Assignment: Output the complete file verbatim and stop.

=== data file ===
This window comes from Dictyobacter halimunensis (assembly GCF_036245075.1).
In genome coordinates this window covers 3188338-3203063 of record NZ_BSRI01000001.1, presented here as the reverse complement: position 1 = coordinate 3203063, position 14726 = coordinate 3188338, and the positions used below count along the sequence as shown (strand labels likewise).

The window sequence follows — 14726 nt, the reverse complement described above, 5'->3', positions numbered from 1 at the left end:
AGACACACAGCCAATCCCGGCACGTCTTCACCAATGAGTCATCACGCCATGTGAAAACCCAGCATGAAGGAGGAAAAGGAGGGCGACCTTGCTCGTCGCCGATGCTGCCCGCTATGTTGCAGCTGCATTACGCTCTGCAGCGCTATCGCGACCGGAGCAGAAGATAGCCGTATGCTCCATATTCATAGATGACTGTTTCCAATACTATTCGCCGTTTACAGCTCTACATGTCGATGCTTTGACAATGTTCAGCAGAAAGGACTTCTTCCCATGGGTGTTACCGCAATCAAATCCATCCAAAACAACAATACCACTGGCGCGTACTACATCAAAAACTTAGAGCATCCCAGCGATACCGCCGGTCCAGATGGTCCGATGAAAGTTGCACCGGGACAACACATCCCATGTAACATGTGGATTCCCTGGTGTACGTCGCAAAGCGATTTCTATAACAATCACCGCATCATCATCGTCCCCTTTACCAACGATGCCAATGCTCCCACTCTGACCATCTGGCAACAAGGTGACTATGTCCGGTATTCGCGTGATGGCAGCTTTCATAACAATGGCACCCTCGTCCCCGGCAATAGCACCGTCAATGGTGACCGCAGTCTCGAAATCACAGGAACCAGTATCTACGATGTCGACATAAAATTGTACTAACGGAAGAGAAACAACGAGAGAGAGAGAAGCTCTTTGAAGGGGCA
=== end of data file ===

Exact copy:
This window comes from Dictyobacter halimunensis (assembly GCF_036245075.1).
In genome coordinates this window covers 3188338-3203063 of record NZ_BSRI01000001.1, presented here as the reverse complement: position 1 = coordinate 3203063, position 14726 = coordinate 3188338, and the positions used below count along the sequence as shown (strand labels likewise).

The window sequence follows — 14726 nt, the reverse complement described above, 5'->3', positions numbered from 1 at the left end:
AGACACACAGCCAATCCCGGCACGTCTTCACCAATGAGTCATCACGCCATGTGAAAACCCAGCATGAAGGAGGAAAAGGAGGGCGACCTTGCTCGTCGCCGATGCTGCCCGCTATGTTGCAGCTGCATTACGCTCTGCAGCGCTATCGCGACCGGAGCAGAAGATAGCCGTATGCTCCATATTCATAGATGACTGTTTCCAATACTATTCGCCGTTTACAGCTCTACATGTCGATGCTTTGACAATGTTCAGCAGAAAGGACTTCTTCCCATGGGTGTTACCGCAATCAAATCCATCCAAAACAACAATACCACTGGCGCGTACTACATCAAAAACTTAGAGCATCCCAGCGATACCGCCGGTCCAGATGGTCCGATGAAAGTTGCACCGGGACAACACATCCCATGTAACATGTGGATTCCCTGGTGTACGTCGCAAAGCGATTTCTATAACAATCACCGCATCATCATCGTCCCCTTTACCAACGATGCCAATGCTCCCACTCTGACCATCTGGCAACAAGGTGACTATGTCCGGTATTCGCGTGATGGCAGCTTTCATAACAATGGCACCCTCGTCCCCGGCAATAGCACCGTCAATGGTGACCGCAGTCTCGAAATCACAGGAACCAGTATCTACGATGTCGACATAAAATTGTACTAACGGAAGAGAAACAACGAGAGAGAGAGAAGCTCTTTGAAGGGGCA